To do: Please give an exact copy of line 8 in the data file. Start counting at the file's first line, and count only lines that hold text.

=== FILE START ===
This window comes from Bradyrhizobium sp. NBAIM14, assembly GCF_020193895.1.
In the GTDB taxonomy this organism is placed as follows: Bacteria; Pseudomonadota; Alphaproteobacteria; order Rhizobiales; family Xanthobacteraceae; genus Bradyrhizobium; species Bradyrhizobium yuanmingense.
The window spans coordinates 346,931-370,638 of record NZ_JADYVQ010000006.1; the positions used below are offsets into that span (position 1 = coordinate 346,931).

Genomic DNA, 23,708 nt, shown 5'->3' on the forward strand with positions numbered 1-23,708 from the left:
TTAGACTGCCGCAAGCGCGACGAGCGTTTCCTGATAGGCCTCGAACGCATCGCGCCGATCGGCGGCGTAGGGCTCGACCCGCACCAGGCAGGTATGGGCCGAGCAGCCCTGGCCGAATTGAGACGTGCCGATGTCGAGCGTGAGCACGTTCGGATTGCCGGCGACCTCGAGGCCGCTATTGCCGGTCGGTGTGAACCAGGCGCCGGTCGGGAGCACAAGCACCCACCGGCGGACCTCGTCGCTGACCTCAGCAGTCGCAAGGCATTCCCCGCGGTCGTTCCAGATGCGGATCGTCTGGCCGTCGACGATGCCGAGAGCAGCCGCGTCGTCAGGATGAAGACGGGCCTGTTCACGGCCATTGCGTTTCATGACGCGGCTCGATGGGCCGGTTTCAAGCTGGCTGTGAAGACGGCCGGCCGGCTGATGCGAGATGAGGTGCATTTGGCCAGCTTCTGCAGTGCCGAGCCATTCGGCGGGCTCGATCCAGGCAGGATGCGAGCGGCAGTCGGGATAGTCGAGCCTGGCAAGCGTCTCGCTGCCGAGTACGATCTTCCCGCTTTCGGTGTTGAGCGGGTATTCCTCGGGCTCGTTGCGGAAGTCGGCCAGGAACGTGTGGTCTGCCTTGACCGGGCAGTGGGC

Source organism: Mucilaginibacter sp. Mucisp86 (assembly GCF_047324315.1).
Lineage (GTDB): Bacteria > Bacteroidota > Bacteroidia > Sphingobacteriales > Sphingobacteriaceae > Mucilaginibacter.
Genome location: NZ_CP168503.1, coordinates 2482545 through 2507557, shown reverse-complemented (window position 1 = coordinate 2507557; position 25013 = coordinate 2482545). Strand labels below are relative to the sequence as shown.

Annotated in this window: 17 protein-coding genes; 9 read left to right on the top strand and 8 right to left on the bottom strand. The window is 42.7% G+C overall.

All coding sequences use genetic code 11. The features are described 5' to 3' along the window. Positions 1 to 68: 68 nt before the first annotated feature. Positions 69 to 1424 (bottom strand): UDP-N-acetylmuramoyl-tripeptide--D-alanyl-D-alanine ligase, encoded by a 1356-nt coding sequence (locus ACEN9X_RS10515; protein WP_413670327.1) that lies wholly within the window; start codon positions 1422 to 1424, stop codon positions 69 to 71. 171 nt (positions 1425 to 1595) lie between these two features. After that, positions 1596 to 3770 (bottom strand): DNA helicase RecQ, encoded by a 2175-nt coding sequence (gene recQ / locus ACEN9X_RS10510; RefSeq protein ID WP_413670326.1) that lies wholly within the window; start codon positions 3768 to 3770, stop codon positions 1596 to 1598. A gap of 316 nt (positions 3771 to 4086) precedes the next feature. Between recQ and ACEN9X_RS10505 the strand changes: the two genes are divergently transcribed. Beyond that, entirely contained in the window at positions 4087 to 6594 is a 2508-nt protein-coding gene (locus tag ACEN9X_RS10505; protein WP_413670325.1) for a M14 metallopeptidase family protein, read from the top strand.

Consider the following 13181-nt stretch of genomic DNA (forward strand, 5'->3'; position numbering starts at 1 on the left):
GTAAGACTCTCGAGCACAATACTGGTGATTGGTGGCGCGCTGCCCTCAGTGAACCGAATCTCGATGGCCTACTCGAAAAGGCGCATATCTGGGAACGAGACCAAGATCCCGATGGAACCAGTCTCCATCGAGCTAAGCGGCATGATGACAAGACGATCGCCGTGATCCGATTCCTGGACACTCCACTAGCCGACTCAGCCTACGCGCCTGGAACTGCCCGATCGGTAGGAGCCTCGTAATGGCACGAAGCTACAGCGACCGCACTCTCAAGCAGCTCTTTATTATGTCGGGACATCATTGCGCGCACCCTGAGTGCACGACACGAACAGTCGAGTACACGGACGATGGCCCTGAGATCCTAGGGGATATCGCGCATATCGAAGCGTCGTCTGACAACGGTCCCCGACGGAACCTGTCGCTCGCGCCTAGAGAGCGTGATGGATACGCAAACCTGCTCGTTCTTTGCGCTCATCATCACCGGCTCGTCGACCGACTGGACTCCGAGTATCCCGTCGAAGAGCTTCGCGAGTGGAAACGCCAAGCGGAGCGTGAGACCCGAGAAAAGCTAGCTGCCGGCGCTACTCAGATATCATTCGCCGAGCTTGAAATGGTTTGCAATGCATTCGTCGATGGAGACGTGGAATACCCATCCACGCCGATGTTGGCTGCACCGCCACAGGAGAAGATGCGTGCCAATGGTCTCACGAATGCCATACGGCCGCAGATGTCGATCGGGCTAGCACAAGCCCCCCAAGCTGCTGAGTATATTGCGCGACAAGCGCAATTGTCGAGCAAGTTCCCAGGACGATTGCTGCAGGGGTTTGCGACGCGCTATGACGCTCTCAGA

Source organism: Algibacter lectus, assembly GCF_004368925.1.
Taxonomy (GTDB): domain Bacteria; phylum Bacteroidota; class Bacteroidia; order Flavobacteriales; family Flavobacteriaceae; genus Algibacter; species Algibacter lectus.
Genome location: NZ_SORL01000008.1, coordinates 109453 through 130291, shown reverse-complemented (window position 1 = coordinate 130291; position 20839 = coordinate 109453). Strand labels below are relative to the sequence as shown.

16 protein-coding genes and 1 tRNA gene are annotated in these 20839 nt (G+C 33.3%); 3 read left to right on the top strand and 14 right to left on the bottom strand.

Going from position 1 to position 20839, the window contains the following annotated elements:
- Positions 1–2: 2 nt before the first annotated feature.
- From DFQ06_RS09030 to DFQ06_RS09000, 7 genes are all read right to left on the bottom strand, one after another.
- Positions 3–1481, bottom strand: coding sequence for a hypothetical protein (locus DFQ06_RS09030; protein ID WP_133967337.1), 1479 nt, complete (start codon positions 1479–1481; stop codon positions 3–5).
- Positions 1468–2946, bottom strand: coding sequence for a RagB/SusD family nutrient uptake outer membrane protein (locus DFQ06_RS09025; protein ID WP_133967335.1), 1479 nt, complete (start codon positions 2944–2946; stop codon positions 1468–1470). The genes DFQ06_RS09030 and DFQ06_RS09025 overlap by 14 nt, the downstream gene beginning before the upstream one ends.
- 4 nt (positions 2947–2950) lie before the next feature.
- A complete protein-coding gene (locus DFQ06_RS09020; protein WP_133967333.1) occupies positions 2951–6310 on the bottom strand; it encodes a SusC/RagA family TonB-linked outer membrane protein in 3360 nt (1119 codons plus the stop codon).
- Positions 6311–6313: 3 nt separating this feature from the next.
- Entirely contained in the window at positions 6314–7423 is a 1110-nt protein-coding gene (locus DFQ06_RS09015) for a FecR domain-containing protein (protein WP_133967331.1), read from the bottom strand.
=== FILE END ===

Genome location: NZ_CP168503.1, coordinates 2482545 through 2507557, shown reverse-complemented (window position 1 = coordinate 2507557; position 25013 = coordinate 2482545). Strand labels below are relative to the sequence as shown.